ILNews

Evansville bar preps for anniversary

Back to TopE-mailPrintBookmark and Share
Bar Crawl

Leading to its 100th anniversary in less than a year, the Evansville Bar Association has been making preparations to celebrate the anticipated completion of The Randall T. Shepard Courtroom, named for the current chief justice of the Indiana Supreme Court and an Evansville native.

The courtroom will be the site of a hard hat reception in October and will be renovated in time for the association’s anniversary celebration at the EBA’s Law Day event in April 2011, EBA executive director Susan Vollmer told Indiana Lawyer.
 

bar crawl The Vanderburgh County courtroom is undergoing restorations thanks to EBA. (IL Photo/ Rebecca Berfanger)

Chief Justice Shepard was also instrumental in encouraging EBA members to support the renovations, Vollmer said. She said she has already had some conflicts when trying to schedule the EBA receptions due to other organizations and individuals who have already booked the courthouse, which is partially renovated already.

The courtroom, which originally housed the Vanderburgh Superior Court, will likely be used for some court hearings, as well as teen court, memorial events, and other special events for the Evansville legal community.

Another way the organization will celebrate the anniversary is an oral history project. Retired former executive director Susan Helfrich continues to work on interviews that will ultimately be available to the public. The history of the Evansville legal community – and how various trials and legal events have shaped the community at large – once completed will also be included in a display at the historic courthouse and online for classrooms to use.

While most of the history project is intended to be online, according to EBA president-elect Todd Glass, there will be panels on the wall and a table with information and ultimately computer terminals in the hallway outside the courtroom for visitors to learn about the legal history of southwest Indiana.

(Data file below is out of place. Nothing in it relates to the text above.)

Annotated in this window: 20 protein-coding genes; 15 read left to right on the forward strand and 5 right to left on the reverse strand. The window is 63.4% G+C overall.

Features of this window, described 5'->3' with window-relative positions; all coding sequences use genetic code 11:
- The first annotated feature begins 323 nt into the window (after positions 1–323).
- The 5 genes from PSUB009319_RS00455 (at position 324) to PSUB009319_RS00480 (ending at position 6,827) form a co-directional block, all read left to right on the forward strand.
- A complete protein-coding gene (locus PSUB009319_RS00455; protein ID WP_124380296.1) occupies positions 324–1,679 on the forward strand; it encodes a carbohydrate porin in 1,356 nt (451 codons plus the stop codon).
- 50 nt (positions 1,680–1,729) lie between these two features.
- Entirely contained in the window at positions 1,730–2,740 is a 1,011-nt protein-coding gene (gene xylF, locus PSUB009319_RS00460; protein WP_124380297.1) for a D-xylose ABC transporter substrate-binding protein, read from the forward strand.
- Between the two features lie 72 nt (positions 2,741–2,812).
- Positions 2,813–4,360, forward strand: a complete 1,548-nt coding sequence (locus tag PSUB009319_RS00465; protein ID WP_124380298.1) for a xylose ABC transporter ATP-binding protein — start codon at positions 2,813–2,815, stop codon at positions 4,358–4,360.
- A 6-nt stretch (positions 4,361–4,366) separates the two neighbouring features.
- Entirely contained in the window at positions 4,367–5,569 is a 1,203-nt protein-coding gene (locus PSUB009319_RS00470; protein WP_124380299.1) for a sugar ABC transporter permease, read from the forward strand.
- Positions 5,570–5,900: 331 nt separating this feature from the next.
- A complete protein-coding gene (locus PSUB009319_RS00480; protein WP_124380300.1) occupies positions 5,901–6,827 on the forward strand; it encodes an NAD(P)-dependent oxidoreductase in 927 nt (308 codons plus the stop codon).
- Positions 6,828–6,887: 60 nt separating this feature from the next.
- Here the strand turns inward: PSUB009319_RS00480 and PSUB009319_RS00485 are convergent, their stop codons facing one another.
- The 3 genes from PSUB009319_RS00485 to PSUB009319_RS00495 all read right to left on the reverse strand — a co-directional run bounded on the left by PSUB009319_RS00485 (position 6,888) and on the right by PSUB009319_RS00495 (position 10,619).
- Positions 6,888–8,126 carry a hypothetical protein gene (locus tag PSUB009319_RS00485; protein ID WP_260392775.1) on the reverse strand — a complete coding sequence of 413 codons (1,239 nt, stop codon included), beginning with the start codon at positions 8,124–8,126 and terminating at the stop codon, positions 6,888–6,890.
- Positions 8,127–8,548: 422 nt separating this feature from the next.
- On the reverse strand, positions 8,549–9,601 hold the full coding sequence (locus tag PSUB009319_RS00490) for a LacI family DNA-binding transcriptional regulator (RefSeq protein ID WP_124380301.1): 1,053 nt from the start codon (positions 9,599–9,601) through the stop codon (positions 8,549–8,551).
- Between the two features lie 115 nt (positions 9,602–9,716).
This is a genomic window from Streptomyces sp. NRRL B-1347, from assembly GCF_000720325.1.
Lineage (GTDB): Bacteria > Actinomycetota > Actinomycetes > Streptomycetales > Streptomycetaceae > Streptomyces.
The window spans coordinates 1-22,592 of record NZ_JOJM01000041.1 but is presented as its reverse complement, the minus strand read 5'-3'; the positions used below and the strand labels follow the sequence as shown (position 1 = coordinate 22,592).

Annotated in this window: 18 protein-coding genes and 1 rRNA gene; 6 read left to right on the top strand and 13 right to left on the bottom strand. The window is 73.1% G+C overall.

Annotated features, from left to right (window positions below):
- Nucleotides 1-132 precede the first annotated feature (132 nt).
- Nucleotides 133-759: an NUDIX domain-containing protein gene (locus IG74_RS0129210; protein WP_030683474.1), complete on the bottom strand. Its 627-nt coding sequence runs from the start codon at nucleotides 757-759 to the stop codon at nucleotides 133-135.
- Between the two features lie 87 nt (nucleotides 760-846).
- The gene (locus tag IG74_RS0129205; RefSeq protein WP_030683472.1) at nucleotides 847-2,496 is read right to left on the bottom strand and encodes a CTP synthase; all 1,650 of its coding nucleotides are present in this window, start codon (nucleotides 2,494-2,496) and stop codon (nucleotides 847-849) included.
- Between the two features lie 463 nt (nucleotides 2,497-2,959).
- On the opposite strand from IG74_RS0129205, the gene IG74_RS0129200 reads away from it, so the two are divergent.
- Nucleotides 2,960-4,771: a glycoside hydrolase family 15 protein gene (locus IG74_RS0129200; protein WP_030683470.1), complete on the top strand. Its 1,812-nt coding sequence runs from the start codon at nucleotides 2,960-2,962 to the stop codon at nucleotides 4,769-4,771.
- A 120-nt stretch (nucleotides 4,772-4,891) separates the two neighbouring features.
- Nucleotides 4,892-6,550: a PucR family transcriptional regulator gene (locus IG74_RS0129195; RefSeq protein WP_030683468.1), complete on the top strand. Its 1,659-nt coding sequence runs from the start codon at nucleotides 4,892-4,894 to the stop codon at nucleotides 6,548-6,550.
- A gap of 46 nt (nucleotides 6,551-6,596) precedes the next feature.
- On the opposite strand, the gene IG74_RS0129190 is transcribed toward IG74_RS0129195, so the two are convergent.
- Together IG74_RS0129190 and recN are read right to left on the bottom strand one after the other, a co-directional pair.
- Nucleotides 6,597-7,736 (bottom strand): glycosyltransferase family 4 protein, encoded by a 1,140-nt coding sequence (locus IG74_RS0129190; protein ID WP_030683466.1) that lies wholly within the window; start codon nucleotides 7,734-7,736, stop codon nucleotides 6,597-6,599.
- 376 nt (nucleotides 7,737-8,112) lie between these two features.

A local high school has also been recruited to work on a video project for the EBA. The bar association gave video editing and recording equipment to the school to use for their project, and the school will keep the equipment for any future projects they have.

Chief Justice Shepard will be recognized in another way this fall through a new program at Harrison High School, part of the Evansville Vanderburgh School Corporation. The Randall T. Shepard Academy for Law and Social Justice will start at the beginning of the 2010-11 school year.•

ADVERTISEMENT

Sponsored by
ADVERTISEMENT
Subscribe to Indiana Lawyer
  1. On a related note, I offered the ICLU my cases against the BLE repeatedly, and sought their amici aid repeatedly as well. Crickets. Usually not even a response. I am guessing they do not do allegations of anti-Christian bias? No matter how glaring? I have posted on other links the amicus brief that did get filed (search this ezine, e.g., Kansas attorney), read the Thomas More Society brief to note what the ACLU ran from like vampires from garlic. An Examiner pledged to advance diversity and inclusion came right out on the record and demanded that I choose Man's law or God's law. I wonder, had I been asked to swear off Allah ... what result then, ICLU? Had I been found of bad character and fitness for advocating sexual deviance, what result then ICLU? Had I been lifetime banned for posting left of center statements denigrating the US Constitution, what result ICLU? Hey, we all know don't we? Rather Biased.